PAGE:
[Date Prev][Date Next][Thread Prev][Thread Next][Date Index][Thread Index] [List Home]
Re: [albireo-dev] size/layout platform testing

Hi Gordon,

> But more importantly, and before we go any farther with more changes, as 
> I said earlier, ...

Yes, you are talking faster than I can evaluate and analyze what you say! :-)
I was still preparing the test of it.

> we are not really preventing infinite propagation anyway: 
> 
> > I realized that the frame resize is
> > happening automatically when the SWT composite is resized. On Windows,
> > this happens in the method Composite.resizeEmbeddedHandle()
> ...
> > All of this makes me ask if we have unnecessary code in SwingControl
> > today. In fact, I can completely remove the setAWTSize method (and calls
> > to it) without affecting any of our examples on both Linux and Windows.
> > 
> > So, if there's a problem with infinite propagation, we are currently not
> > preventing it today (i.e. the inhibit flag is not preventing it). It's
> > not clear if we can or if we need to.
> 
> Today, as best I can tell, the statement about setAWTSize above is still 
> true if I set INITIAL_CLIENT_AREA_WORKAROUND to false.
> 
> I'm concerned we have added complicated code that has little, if any, 
> benefit, and which is not being tested. If we can completely remove 
> setAWTSize(), why don't we? If we are not really preventing infinite 
> propagation (because setBounds() is not called on resize), shouldn't we 
> simplify the code by removing the checks?
> 
> On the other hand, if you can add example code that demonstrates the 
> need for this code, then that's great. You'll have proven that this code 
> is needed and we will have an example that actually exercises it.

Test done now.

* Platforms: I tested Linux/gtk, Win32, MacOSX/Carbon. */motif not tested
  because Linux/motif does not work sufficiently well on my machine and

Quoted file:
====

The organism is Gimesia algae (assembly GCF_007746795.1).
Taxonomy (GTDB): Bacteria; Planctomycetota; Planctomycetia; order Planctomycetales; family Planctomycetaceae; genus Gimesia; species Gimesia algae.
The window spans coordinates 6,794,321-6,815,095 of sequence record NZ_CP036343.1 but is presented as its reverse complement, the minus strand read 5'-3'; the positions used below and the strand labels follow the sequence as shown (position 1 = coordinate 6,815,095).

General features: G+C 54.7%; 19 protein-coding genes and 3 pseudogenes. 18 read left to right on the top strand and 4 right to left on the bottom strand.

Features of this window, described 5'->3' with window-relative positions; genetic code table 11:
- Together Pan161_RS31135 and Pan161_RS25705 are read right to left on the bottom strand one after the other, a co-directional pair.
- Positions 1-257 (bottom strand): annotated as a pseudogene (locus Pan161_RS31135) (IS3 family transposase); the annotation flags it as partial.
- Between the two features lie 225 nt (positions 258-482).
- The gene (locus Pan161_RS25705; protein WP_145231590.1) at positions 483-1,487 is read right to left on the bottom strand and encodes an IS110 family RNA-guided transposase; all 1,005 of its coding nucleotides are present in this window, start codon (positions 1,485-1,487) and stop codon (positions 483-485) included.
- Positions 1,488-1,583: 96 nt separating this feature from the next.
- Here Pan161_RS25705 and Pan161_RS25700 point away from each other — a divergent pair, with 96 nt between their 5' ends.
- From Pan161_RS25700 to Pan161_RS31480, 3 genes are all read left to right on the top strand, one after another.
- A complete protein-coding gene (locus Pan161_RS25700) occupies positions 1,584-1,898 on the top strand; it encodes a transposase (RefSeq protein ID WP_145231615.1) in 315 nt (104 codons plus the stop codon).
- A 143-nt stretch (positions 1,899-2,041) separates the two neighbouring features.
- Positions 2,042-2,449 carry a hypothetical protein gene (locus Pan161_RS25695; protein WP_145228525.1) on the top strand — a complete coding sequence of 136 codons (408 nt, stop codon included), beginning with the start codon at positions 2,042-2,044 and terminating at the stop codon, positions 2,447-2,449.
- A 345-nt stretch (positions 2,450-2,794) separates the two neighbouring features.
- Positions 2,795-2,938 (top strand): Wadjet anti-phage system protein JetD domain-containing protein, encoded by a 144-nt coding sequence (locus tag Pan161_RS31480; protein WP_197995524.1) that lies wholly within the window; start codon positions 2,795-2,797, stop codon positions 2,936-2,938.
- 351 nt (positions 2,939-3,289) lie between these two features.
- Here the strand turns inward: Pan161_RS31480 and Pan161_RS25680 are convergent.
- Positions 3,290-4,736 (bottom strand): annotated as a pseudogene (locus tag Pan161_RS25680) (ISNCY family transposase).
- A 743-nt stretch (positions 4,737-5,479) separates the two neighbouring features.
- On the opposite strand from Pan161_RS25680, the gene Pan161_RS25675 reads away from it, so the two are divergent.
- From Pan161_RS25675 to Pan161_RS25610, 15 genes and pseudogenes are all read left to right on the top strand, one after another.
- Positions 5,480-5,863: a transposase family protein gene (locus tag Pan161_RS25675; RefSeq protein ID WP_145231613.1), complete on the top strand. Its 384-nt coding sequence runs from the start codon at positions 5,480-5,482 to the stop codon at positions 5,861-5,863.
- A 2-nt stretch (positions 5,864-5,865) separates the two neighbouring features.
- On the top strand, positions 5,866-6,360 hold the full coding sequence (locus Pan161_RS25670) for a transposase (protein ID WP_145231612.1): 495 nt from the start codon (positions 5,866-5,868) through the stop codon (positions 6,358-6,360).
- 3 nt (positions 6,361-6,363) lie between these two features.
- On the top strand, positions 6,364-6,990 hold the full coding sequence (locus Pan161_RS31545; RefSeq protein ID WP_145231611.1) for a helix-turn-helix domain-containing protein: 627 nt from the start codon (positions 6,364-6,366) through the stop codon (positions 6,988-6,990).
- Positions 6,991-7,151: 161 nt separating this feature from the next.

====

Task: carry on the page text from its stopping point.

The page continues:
I don't have a AIX or HP-UX machine nearby.
  All tests done with Eclipse 3.4M4.

* The "resize flickering" view shows heavy flickering on Gtk and Carbon
  ports, and no flickering on Win32.

* Need of size propagation from AWT to SWT: If I disable the
  part of updateCachedAWTSizes that starts with
     if (mustNotify) ...
  then:
    - On Win32, some parts of the RelayoutExampleView don't display themselves
      at all.
    - On Gtk and Carbon, the size of the controls in RelayoutExampleView
      vary in a discontinuous way depending on the width. See the attached
      two screenshots no-propAWTtoSWT-[12],png.
  Conclusion: This propagation is necessary on all 3 platforms.

* Need of size propagation from SWT to AWT: If I disable the contents of
  handleSetBounds then:
    - On Win32, layouts are not done correctly; see the screenshot
      no-propSWTtoAWT.png.
    - On Gtk and Carbon, this change has no effect. The reason is that
      validate() is called nevertheless, due to an event being executed
      in the AWT event thread. This event is of type COMPONENT_RESIZED and
      comes from the Frame.
  I will therefore disable the propagation from SWT to AWT since it's
  redundant with the COMPONENT_RESIZED event.

Now back to what you were saying:

> When the AWT thread caches its min, max and preferred sizes it is not 
> changing the *actual* size of the frame. So who is? The inhibit flag 
> makes sure that the call to setBounds() during the layout does not do 
> it, and yet we see the COMPONENT_RESIZED events in AWT.
> 
> After a lot of head-scratching, I realized that the frame resize is 
> happening automatically when the SWT composite is resized.

Yes, I must assume that this is the case in the Gtk and Carbon ports.
The low-level SWT handle and the low-level AWT peer of the Frame must be
tied together in a way that resizing the SWT handle also resizes the
Frame and sends a COMPONENT_RESIZED event for it.

> On Windows,  
> this happens in the method Composite.resizeEmbeddedHandle(). This is 
> done separately from the setBounds call, and it is implemented with 
> messages at the native windowing system level.

While this is plausible, the no-propSWTtoAWT.png screenshot shows that
the handleSetBounds is still necessary on this platform.

> All of this makes me ask if we have unnecessary code in SwingControl 
> today. In fact, I can completely remove the setAWTSize method (and calls 
> to it) without affecting any of our examples on both Linux and Windows.

This matches what I saw on Linux, but not on Windows.

> So, if there's a problem with infinite propagation, we are currently not 
> preventing it today (i.e. the inhibit flag is not preventing it). It's 
> not clear if we can or if we need to.

Good point. We should produce an example where this infinite loop actually
occurs, and then fix it by moving the 'inhibit' logic into the opposite
notification (AWT -> SWT).

> On the other hand, if you can add example code that demonstrates the 
> need for this code, then that's great. You'll have proven that this code 
> is needed and we will have an example that actually exercises it.

Yes, I agree.

Bruno

PNG image

PNG image

PNG image